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Me? Not guilty, at least not in last decade or so. Did I forget the obligatory "Migeru would know better about that: I'm not even sure quantum effects are very likely at the scale of the brain bit?
by Colman (colman at eurotrib.com) on Wed Oct 18th, 2006 at 11:22:56 AM EST
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I mean, I know of no evidence for macroscopic quantum effects in consciousness other than Penrose's arguments in The Emperor's New Mind.

Those whom the Gods wish to destroy They first make mad. -- Euripides
by Migeru (migeru at eurotrib dot com) on Wed Oct 18th, 2006 at 11:26:20 AM EST
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Huh. Great minds and fools obviously ...

I saw something faintly suggestive somewhere recently that indicated it might possibly be possible for QM to have some influence, but neurons are pretty big things.

by Colman (colman at eurotrib.com) on Wed Oct 18th, 2006 at 11:28:50 AM EST
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His argument basically boils down to
  • We don't understand consciousness
  • Consciousness is not algorithnic
  • All classical computation is algorithmic
  • Therefore consciousness must be quantum
  • we don't understand the collapse of the wavefunction
  • We don't understand quantum gravity
  • Maybe quantum gravity will explain the collapse of the wavefunction: the collapse happens when the difference between two states amounts to "one graviton"
  • We can estimate the size of a lump of matter creating this "one graviton" difference
  • Is there a component of a Neuron that has this "one graviton" size? Yes! the centrosome!
  • Maybe consciousness is a quantum effect involving centrosomes.
I kid you not.

Those whom the Gods wish to destroy They first make mad. -- Euripides
by Migeru (migeru at eurotrib dot com) on Wed Oct 18th, 2006 at 11:35:18 AM EST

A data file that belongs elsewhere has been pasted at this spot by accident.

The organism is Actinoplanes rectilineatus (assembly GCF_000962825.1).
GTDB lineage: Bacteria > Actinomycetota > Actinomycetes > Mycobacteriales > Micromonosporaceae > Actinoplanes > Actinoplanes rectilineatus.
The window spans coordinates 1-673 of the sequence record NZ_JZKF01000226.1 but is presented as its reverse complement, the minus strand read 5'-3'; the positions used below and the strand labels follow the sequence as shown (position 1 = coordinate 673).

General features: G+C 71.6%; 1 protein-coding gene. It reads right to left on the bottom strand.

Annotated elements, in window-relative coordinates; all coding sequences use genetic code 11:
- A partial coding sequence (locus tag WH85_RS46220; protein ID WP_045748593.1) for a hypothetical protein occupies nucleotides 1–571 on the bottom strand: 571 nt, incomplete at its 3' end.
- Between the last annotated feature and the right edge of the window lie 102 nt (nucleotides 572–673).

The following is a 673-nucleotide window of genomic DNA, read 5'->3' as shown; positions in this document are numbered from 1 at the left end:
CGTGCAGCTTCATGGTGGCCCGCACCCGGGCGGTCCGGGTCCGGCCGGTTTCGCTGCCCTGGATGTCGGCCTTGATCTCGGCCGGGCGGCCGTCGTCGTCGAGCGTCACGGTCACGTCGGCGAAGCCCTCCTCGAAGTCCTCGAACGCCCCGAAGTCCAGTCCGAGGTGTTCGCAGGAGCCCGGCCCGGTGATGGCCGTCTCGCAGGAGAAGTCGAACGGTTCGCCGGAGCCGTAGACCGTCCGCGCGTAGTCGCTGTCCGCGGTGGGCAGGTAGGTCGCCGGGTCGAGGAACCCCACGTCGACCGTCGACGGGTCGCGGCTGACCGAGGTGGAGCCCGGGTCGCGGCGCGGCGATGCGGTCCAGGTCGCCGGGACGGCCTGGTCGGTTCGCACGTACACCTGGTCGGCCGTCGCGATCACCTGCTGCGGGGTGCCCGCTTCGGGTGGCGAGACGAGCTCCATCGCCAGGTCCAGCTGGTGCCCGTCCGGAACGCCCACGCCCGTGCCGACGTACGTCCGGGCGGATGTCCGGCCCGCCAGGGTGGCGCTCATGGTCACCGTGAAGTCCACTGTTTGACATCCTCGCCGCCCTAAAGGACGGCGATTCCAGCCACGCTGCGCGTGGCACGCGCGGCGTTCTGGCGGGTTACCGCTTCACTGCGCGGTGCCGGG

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I like that: science of the gaps. Sort of like a god of the gaps but with less impressive robes.

I'll point out, for the general edification of those reading rather than for your benefit, that classical computation considers a very small class of devices that don't seem to be anything like the brain. And we don't really understand the details of those devices anyway.

by Colman (colman at eurotrib.com) on Wed Oct 18th, 2006 at 11:41:10 AM EST
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Right now, I can't remember to what extent Penrose discussed classical chaos in computing devices.

Those whom the Gods wish to destroy They first make mad. -- Euripides
by Migeru (migeru at eurotrib dot com) on Wed Oct 18th, 2006 at 11:46:12 AM EST
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I'm trying to think what I read and where: it was talking about phenomena inside neurons that were on a very small scale but influential.
by Colman (colman at eurotrib.com) on Wed Oct 18th, 2006 at 11:43:28 AM EST
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Maybe I'll just make "Migeru would know better about that" my signature. That might work.
by Colman (colman at eurotrib.com) on Wed Oct 18th, 2006 at 11:26:50 AM EST
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Now where is that coming from?

Those whom the Gods wish to destroy They first make mad. -- Euripides
by Migeru (migeru at eurotrib dot com) on Wed Oct 18th, 2006 at 11:27:59 AM EST
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It's a pretty good heuristic! Possibly it falls in the badly expressed humour box. -i for me!
by Colman (colman at eurotrib.com) on Wed Oct 18th, 2006 at 11:31:04 AM EST
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And a sorry.
by Colman (colman at eurotrib.com) on Wed Oct 18th, 2006 at 11:32:27 AM EST
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It really sounded like "Shut up, Migeru". Maybe I'm too sensitive today?

Those whom the Gods wish to destroy They first make mad. -- Euripides
by Migeru (migeru at eurotrib dot com) on Wed Oct 18th, 2006 at 11:36:14 AM EST
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Maybe I need to adjust my tone.
by Colman (colman at eurotrib.com) on Wed Oct 18th, 2006 at 11:41:58 AM EST
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